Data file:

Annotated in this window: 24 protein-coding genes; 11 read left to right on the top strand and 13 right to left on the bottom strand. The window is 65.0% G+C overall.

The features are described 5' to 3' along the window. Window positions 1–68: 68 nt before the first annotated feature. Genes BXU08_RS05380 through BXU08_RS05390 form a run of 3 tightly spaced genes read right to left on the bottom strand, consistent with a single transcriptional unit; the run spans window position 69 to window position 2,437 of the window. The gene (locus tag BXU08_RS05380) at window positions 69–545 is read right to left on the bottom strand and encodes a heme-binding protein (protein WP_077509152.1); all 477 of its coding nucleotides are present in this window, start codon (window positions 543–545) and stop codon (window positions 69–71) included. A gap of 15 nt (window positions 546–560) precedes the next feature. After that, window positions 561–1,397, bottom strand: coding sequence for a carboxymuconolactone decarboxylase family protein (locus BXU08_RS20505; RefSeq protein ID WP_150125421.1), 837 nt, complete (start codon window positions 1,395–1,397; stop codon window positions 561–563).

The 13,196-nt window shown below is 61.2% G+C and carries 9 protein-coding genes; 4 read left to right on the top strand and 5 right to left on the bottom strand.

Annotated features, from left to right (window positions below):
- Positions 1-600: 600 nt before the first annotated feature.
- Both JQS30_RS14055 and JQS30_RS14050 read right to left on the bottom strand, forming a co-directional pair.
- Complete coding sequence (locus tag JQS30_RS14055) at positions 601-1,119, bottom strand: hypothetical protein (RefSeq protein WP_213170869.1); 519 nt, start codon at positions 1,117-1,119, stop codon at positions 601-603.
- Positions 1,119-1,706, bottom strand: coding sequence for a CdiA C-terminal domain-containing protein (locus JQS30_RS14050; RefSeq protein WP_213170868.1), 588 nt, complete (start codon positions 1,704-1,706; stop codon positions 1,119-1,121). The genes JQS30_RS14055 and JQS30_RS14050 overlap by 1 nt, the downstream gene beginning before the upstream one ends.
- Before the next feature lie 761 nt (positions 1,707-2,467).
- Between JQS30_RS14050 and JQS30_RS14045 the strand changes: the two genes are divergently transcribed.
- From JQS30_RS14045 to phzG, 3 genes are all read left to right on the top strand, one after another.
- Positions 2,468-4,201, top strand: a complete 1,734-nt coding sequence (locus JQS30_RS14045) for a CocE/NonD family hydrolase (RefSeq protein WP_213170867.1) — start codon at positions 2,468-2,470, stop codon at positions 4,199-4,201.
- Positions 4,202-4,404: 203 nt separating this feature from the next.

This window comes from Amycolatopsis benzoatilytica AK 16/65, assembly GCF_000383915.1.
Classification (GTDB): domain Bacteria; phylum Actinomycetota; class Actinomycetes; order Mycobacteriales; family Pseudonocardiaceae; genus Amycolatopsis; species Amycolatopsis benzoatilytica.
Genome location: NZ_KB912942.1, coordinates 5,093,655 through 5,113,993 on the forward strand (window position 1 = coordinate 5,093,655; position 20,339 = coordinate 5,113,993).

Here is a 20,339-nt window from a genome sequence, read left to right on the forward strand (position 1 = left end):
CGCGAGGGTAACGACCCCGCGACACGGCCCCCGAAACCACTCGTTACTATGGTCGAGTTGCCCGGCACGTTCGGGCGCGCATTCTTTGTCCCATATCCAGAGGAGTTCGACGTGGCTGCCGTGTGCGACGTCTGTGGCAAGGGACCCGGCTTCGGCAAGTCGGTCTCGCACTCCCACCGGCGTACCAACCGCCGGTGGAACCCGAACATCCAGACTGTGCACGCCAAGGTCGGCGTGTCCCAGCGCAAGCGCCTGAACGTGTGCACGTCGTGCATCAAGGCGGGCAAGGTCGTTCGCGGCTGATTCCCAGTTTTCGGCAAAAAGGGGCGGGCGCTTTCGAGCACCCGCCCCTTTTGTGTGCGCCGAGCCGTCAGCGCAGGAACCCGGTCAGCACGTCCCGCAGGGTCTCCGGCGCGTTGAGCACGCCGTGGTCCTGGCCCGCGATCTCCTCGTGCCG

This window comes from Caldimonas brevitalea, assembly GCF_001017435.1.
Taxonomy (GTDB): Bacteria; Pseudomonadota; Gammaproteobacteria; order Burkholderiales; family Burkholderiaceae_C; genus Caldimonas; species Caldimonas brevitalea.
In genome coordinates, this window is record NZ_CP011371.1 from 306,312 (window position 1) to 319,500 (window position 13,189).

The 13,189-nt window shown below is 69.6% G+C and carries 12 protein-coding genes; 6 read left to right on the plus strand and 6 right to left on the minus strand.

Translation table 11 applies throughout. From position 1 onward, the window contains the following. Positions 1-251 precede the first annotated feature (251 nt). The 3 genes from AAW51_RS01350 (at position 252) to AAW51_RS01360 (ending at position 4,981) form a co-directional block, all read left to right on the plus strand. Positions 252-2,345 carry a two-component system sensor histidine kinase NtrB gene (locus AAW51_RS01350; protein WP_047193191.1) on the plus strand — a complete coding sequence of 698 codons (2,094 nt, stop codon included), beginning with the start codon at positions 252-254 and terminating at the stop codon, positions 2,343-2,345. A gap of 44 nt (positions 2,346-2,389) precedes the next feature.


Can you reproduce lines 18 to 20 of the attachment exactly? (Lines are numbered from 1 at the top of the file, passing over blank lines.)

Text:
CGCGAGGGTAACGACCCCGCGACACGGCCCCCGAAACCACTCGTTACTATGGTCGAGTTGCCCGGCACGTTCGGGCGCGCATTCTTTGTCCCATATCCAGAGGAGTTCGACGTGGCTGCCGTGTGCGACGTCTGTGGCAAGGGACCCGGCTTCGGCAAGTCGGTCTCGCACTCCCACCGGCGTACCAACCGCCGGTGGAACCCGAACATCCAGACTGTGCACGCCAAGGTCGGCGTGTCCCAGCGCAAGCGCCTGAACGTGTGCACGTCGTGCATCAAGGCGGGCAAGGTCGTTCGCGGCTGATTCCCAGTTTTCGGCAAAAAGGGGCGGGCGCTTTCGAGCACCCGCCCCTTTTGTGTGCGCCGAGCCGTCAGCGCAGGAACCCGGTCAGCACGTCCCGCAGGGTCTCCGGCGCGTTGAGCACGCCGTGGTCCTGGCCCGCGATCTCCTCGTGCCG

This window comes from Caldimonas brevitalea, assembly GCF_001017435.1.
Taxonomy (GTDB): Bacteria; Pseudomonadota; Gammaproteobacteria; order Burkholderiales; family Burkholderiaceae_C; genus Caldimonas; species Caldimonas brevitalea.